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A woman reacts as she receives a flue vaccine while a Gauteng Health Department Official gets ready before collecting samples during a door-to-door COVID-19 coronavirus testing drive in Yeoville, Johannesburg, on April 3, 2020.

A Million Test Kits To Be Rolled Out Across Africa to Address Coronavirus Testing Gap

The Africa Centre for Disease Control, however, says the continent will need 15 million kits in the next three months to address the gap in coronavirus testing.

As the number of COVID-19 cases continues to grow across the continent, the The Africa Centre for Disease Control and Prevention (Africa CDC) has announced that it will begin rolling out one million coronavirus testing kits across the continent in order to address it "big gap" in testing.

According to the organization, testing rates on the continent are strikingly low, particularly in countries with the highest populations like Nigeria (≈ 200 million) and Ethiopia (≈ 100 million).


While one million kits is a start, Africa CDC's director John Nkengasong says the continent will need significantly more in order to address the gap in testing. "Over the next three months or six months, we probably need like 15 million tests, however, a journey of 1,000 miles starts with the first mile," he said.

Experts warn that Africa may be the new site of the pandemic, which has spread across China, Western Europe and the US. On Thursday, The African Union condemned President Donald Trump on Thursday for suspending funding to the World Health Organization (WHO). The US is the organization's biggest funder, and the move which will further complicate global relief efforts.

Several African nations have taken precautions to fight the spread of the virus by initiating lockdowns and bans on non-essential services, however Amnesty International says that such restrictions, while necessary, put millions of Africans—many of whom rely on their daily earnings for food—at risk of hunger.

According to BBC Africa, 17,700 cases of infection have been confirmed in 52 countries across Africa. The death toll is at 915 while more than 3,500 people have recovered. On Friday, the UN reported that the continent could see 300,000 deaths due to the pandemic.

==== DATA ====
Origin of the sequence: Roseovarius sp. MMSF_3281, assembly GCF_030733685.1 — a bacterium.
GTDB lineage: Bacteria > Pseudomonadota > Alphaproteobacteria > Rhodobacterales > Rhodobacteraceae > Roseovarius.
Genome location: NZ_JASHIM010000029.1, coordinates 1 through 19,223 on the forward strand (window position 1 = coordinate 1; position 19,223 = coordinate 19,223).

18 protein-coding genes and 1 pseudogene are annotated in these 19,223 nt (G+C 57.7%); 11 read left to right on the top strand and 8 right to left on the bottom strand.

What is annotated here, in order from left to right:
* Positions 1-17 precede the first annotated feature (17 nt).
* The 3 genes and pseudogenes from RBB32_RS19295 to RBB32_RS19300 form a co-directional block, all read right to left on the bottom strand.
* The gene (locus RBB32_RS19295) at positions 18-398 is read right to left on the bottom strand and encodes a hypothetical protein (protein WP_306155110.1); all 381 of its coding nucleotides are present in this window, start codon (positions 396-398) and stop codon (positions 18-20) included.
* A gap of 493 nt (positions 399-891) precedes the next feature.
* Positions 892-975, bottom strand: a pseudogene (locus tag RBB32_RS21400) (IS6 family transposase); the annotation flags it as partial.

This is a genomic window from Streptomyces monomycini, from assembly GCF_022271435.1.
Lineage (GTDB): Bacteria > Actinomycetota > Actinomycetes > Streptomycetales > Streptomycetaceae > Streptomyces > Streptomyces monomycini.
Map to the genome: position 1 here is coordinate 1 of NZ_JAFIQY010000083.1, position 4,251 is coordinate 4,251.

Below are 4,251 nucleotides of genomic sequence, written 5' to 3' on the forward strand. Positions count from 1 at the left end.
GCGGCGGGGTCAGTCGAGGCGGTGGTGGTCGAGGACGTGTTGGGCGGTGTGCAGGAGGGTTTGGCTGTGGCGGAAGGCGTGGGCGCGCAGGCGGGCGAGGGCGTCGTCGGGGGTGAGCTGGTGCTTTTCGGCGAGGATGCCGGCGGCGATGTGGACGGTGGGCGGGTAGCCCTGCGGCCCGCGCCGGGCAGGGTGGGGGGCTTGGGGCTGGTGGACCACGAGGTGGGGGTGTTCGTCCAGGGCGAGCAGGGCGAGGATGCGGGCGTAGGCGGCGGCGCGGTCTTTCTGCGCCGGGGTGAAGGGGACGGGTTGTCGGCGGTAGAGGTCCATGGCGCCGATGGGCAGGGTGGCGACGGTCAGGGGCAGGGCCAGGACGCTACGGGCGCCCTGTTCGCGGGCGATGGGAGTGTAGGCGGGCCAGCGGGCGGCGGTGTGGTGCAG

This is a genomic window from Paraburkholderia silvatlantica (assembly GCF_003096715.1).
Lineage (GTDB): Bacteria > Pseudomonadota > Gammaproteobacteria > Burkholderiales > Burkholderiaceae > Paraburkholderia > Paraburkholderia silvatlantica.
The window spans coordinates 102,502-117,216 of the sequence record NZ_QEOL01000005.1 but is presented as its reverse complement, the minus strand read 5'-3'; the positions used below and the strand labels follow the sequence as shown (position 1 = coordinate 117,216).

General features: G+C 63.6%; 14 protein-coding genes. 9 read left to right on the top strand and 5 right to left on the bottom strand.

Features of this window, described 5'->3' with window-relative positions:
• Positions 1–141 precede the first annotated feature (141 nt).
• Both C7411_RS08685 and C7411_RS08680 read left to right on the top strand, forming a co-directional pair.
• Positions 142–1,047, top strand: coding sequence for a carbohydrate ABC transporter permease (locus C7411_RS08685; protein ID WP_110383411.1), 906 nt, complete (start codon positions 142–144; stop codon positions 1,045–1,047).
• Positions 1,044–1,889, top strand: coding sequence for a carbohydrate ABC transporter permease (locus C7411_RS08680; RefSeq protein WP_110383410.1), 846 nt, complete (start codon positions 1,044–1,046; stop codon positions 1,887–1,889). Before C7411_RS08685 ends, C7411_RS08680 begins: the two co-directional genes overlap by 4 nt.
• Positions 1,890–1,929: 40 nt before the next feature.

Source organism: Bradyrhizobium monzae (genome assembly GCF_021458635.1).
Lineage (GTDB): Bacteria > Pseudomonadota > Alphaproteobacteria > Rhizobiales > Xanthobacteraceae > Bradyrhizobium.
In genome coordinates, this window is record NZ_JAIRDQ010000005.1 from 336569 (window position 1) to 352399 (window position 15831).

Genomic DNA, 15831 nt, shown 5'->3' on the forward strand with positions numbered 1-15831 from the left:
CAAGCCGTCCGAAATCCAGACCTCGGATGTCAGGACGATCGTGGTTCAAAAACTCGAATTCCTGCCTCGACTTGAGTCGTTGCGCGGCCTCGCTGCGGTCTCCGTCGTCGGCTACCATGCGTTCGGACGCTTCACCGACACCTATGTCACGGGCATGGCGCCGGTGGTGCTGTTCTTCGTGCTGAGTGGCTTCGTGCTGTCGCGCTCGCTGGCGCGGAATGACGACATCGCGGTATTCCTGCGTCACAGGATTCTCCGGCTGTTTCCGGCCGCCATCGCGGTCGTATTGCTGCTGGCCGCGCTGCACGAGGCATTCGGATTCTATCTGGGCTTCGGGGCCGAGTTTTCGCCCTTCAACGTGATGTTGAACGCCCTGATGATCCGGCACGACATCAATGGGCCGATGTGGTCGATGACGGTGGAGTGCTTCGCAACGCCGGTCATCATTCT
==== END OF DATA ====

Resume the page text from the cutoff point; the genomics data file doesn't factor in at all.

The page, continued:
The number of worldwide cases of the virus has now topped 2 million, according to The New York Times. The number of unconfirmed cases is belived to be higher.

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Image courtesy of Chude Jideonwo

Nigerian Mental Health Advocate Chude Jideonwo Shares Practical Ways Of Coping During COVID

We speak with the founder of Joy Inc. about the mental health challenges facing Nigerians, how many have managed to find effective ways to cope, and the online resources available to the community.

Never in our lifetimes have we experienced a pandemic of this gravity. As COVID-19 cases rise in Nigeria, Nigerians aren't just worried about getting the virus, they are also concerned about a host of other challenges: our lack of efficient and effective healthcare—which is overwhelmed even without a pandemic—the lack of appropriate data, and the high levels of poverty and illiteracy in the country that make it difficult to enforce the strategies that will enable us to handle the pandemic and keep it under control.

In a bid to understand how Nigerians are dealing with mental health challenges now, on the ground, due to the pandemic—which has led to a lockdown restricting movement and also social distancing rules—we spoke with Nigerian journalist, lawyer and mental healthcare advocate Chude Jideonwo, who is the founder of Joy Inc. He shared insights from his experiences with The Joy Inc., which he founded in 2016 to help young people going through mental and emotional challenges. He aimed to help provide young Nigerians with tools to help navigate the world around them.

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